I’m very happy to say I see a whole new generation of younger folks discovering the world of dance & electronic music on vinyl. Other than DJ’s we simply get connoisseurs of the music and a few folks from the area who are new to the whole scene and want to know more. It’s very encouraging and inspiring to see so many people get excited about vinyl. Plus I’d say a full third of our stock is vinyl-only with no digital equivalent, and people are getting hip to that.
You have a background in drum ’n’ bass and jungle. Do you wish this sound had more support in the Bay Area? Are you surprised that dubstep and trap seem to dominate the bass-music scene here?
Having been a part of SF’s Jungle & D&B scene in the 90’s, I’m glad to have been there during an incredible time for music and for SF, but things done changed, as they say, and I can’t say I’m too interested in where Drum’n’Bass has gone over the last decade or so. Dubstep’s foothold in SF – and to a lesser extent, Trap’s – is a direct result of the incredible participation level in our D&B scene. I don’t think you would see quite the level of support for either of those genres without the groundwork laid down by their D&B forebears. Whether you were rocking out at Eklektik or Compression, or my own little neck of the woods on Saturday nights at The Top, it felt vibrant, essential and like family. So I’m certainly not surprised that both Dubstep and Trap are popular here, even though I definitely hate the anti-dub bastardization of Dubstep and think trap is just boring.
Since you’re always ahead of the curve, are there any sounds or groups that haven’t broken yet that you think will be embraced more widely in the future?
Wow, you’re putting me on the spot here! Time to put my money where my mouth is…Tornado Wallace is on the come-up, Psychemagik spent the summer leaving entire festivals destroyed in their wake…Daniel Avery’s album that just dropped is spectacular, if he isn’t the name on everyone’s lips in a month or two, I’ll be shocked…Special Request is about to bring hardcore & jungle back in a major way…Honestly, though, ‘next big things’ don’t really interest me at all. I’m increasingly more excited about the renegades, the guys who go all-in for this culture because they love it and can’t live without it. ESP Institute is one of the best/coolest labels in the world right now, it would be great if they were to get a much larger audience.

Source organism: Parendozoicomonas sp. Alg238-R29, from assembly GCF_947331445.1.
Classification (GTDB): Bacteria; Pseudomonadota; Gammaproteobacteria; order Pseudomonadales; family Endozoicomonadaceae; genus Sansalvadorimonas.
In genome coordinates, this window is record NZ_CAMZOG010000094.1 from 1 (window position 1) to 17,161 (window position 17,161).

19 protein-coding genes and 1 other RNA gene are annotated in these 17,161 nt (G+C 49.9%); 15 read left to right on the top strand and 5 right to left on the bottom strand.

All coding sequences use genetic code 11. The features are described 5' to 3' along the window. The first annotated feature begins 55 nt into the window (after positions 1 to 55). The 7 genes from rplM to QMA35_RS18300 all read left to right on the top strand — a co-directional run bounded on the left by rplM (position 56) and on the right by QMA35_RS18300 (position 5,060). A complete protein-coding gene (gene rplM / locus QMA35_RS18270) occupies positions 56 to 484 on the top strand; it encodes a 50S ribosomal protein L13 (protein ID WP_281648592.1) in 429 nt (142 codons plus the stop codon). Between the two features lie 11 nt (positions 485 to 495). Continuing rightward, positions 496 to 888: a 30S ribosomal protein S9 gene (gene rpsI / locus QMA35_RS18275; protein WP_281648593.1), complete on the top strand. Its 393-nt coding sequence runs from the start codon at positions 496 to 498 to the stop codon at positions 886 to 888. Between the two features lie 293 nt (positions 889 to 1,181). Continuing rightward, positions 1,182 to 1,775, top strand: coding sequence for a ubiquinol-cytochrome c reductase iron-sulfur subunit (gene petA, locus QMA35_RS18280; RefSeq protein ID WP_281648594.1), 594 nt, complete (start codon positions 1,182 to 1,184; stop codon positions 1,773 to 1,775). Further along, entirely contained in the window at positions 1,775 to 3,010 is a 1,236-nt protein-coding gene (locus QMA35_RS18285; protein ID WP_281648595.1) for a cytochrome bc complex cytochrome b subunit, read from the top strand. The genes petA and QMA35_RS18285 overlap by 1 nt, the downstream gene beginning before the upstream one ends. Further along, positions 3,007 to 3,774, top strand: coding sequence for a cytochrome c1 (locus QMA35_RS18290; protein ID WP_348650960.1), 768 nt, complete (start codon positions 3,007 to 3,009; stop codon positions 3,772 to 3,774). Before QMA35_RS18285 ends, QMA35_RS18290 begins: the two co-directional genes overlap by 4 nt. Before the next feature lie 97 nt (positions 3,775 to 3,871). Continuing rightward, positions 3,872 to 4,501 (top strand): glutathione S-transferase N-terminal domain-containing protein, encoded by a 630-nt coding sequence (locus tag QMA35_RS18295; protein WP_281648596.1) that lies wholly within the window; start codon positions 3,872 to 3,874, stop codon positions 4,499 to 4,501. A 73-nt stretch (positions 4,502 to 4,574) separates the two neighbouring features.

Craig Bratley, Scott Fraser, The Asphodells, Tusk Wax, R-Zone, Jonny Nash/Discossession, Cos/Mes, Emotional Response/Rescue/Especial – all artists/labels I love currently.
You’ve performed with many top DJs over the years. Who stands out as a highlight that you’ve shared a bill with? Is there one artist you’d most like to perform with in the future?
Honestly, I much prefer playing with with friends and likeminded locals than with big out-of-town guests. I’ve had a blast playing with the likes of Dego Macfarlane, LTJ Bukem, Dan Bell, Recloose, DJ Tricksta, Ryuichi Sakamoto, Seba, Benny Ill, Seiji & all the Bugz in the Attic…but I think the most fun is with peeps. Myself & Joel Conway in the backroom at Housepitality, with Jason Greer as The Pair Extraordinaire or tagging with Gabe Real, DJ Sea & WishFM at The Top…those are some of my favorite memories.
You’ve had the opportunity to play at the Sunset campout over the past few summers. How do you approach organizing music for a daytime outdoor set differently than a club?
I love playing outside and I love the Sunset crew for giving me the opportunity to do what I do for an appreciative crowd. To say that it often is the highlight of my year isn’t hyperbole. I’ve actually played for them quite a few times, including opening the camp-out at Camp & Sons in Willits back only a week or two after 9/11. Intense. As for my approach, it’s well Balearic, innit? Anything that sounds good on the beach, I love and much prefer playing down there. Environment and time of day are key, my duty as I see it is to soundtrack your afternoon in the sun. For me, I feel like it gives me a chance to stretch my legs a bit musically and put together a narrative that can still function as party jams. I really honestly try to not think about it too much outside of the initial selection, which keeps it fresh for me but sometimes I take a risk & fall on my face, which is just how it goes. There has to be some spontaneity.
The difference between the beach at Sunset and a club is that you can play weirder, softer, more nuanced music at Sunset, but I manage to play that stuff in a club anyway!
How would you like Vinyl Dreams to grow in the future?
Well I’d like it to be financially solvent. I wouldn’t be upset if it became something like Phonica in London or even Piccadilly in Manchester – very well rounded in terms of scope. More than anything, I’d like for it to be a hub for the local scene where people can hang out and talk about/experience this music & culture outside of a nightclub environment, or even outside their home. People love having a place to go to chat about and discover new music. I want Vinyl Dreams to be a content filter. We don’t carry everything, but everything we carry is going to be good. Buy more records!